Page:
Introduction This report presents projections of population from 2015 to 2025 by age and sex for Illinois, Chicago and Illinois counties produced for the Certificate of Need (CON) Program. As actual future population trends are unknown, the projected numbers should not be considered a precise prediction of the future population; rather, these projections, calculated under a specific set of assumptions, indicate the levels of population that would result if our assumptions about each population component (births, deaths and net migration) hold true. The assumptions used in this report, and the details presented below, generally assume a continuation of current trends. Methodology These projections were produced using a demographic cohort-component projection model. In this model, each component of population change – birth, death and net migration – is projected separately for each five-year birth cohort and sex. The cohort – component method employs the following basic demographic balancing equation: P1 = P0 + B – D + NM Where: P1 = Population at the end of the period; P0 = Population at the beginning of the period; B = Resident births during the period; D = Resident deaths during the period; and NM = Net migration (Inmigration – Outmigration) during the period. The model roughly works as follows: for every five-year projection period, the base population, disaggregated by five-year age groups and sex, is “survived” to the next five-year period by applying the appropriate survival rates for each age and sex group; next, net migrants by age and sex are added to the survived population. The population under 5 years of age is generated by applying age specific birth rates to the survived females in childbearing age (15 to 49 years). Base Population These projections began with the July 1, 2010 population estimates by age and sex produced by the U.S. Census Bureau. The most recent census population of April 1, 2010 was the base for July 1, 2010 population estimates. Special Populations In 19 counties, the college dormitory population or adult inmates in correctional facilities accounted for 5 percent or more of the total population of the county; these counties were considered as special counties. There were six college dorm counties (Champaign, Coles, DeKalb, Jackson, McDonough and McLean) and 13 correctional facilities counties (Bond, Brown, Crawford, Fayette, Fulton, Jefferson, Johnson, Lawrence, Lee, Logan, Montgomery, Perry and Randolph) that qualified as special counties. When projecting the population, these special populations were first subtracted from the base populations for each special county; then they were added back to the projected population to produce the total population projections by age and sex. The base special population by age and sex from the 2010 population census was used for this purpose with the assumption that this population will remain the same throughout each projection period. Mortality Future deaths were projected by applying age and sex specific survival rates to each age and sex specific base population. The assumptions on survival rates were developed on the basis of trends of mortality rates in the individual life tables constructed for each level of geography for 1989-1991, 1999-2001 and 2009-2011. The application of five-year survival rates provides a projection of the number of persons from the initial population expected to be alive in five years. Resident deaths data by age and sex from 1989 to 2011 were provided by the Illinois Center for Health Statistics (ICHS), Illinois Department of Public Health. Fertility Total fertility rates (TFRs) were first computed for each county. For most counties, the projected 2015 TFRs were computed as the average of the 2000 and 2010 TFRs. 2010 or 2015 rates were retained for 2020 projections, depending on the birth trend of each county. The age-specific birth rates (ASBR) were next computed for each county by multiplying the 2010 ASBR by each project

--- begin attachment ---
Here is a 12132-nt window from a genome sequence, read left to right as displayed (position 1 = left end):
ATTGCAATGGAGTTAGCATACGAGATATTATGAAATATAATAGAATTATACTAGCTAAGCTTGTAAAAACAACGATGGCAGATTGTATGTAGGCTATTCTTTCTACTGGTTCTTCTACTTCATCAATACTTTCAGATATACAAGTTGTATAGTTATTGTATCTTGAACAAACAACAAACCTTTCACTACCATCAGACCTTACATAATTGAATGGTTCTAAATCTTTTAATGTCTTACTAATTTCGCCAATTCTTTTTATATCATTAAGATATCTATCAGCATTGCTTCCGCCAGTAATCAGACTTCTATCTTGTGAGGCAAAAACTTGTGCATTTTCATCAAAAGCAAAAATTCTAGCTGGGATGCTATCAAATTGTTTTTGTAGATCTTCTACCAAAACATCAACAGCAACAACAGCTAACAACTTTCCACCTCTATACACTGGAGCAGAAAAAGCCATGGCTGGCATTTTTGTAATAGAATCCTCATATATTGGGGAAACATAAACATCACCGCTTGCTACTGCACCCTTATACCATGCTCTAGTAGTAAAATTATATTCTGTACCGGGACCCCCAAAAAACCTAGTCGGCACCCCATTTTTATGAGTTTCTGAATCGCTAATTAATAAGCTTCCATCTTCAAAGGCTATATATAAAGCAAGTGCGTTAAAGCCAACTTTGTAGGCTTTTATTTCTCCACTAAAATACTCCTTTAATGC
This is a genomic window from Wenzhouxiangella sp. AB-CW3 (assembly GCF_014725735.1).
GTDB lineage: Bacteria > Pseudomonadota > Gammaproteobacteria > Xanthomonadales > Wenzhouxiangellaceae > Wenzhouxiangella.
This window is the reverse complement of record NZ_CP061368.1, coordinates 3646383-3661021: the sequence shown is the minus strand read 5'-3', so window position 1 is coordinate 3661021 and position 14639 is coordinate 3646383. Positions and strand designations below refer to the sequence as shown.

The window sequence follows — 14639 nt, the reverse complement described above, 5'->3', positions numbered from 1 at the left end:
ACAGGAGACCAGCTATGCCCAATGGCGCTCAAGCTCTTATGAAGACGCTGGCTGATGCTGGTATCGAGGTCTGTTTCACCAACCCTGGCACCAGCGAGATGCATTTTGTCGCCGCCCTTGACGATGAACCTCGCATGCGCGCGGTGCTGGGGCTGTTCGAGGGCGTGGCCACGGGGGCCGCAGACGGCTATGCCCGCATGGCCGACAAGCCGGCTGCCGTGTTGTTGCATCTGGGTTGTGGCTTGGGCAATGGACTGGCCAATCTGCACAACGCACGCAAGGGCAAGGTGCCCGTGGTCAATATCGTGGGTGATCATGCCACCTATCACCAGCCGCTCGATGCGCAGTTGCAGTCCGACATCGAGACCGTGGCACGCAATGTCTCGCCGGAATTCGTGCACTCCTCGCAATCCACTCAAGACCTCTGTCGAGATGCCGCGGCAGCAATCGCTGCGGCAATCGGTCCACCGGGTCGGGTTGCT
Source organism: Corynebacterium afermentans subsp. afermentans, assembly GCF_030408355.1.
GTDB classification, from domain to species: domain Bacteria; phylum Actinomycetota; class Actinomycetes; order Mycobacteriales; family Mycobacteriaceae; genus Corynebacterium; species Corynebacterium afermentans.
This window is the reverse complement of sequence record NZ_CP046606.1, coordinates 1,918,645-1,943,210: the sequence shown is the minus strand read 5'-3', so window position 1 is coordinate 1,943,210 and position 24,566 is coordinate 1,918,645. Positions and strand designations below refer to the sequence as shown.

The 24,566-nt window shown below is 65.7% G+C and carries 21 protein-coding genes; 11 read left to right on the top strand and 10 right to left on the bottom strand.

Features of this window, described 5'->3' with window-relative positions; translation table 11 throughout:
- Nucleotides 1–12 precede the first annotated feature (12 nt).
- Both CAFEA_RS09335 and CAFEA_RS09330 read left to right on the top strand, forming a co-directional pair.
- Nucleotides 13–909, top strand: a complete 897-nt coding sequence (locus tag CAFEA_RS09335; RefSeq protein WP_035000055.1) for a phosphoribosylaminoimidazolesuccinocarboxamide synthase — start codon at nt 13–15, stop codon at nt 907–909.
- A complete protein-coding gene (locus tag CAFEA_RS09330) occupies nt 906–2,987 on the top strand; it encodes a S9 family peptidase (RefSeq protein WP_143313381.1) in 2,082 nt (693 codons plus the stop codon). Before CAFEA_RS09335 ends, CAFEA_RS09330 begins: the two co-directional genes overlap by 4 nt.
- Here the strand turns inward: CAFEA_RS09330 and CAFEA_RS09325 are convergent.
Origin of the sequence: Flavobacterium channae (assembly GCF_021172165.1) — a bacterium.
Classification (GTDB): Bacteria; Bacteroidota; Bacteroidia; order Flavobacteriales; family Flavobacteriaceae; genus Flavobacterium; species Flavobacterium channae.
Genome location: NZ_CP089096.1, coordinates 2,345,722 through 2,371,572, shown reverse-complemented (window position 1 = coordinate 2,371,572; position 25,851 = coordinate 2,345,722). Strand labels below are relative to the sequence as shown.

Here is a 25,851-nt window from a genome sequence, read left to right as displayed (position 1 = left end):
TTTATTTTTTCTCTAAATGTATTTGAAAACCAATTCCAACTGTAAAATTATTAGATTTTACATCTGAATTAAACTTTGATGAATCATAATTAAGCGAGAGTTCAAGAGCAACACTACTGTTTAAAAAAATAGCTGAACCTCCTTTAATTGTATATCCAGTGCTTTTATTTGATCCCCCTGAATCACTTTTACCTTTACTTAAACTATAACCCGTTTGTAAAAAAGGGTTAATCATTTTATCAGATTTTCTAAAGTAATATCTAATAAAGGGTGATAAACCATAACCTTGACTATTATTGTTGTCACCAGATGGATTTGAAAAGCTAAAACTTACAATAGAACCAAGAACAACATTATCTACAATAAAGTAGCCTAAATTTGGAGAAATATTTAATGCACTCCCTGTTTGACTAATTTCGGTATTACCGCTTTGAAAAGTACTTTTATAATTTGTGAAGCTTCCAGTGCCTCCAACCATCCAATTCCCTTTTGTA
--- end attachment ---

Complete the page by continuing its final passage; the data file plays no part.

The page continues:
• API

    IDPH Population Projections For Chicago By Age And Sex 2010 To 2025

    data.illinois.gov | Last Updated 2015-06-29T15:43:56.000Z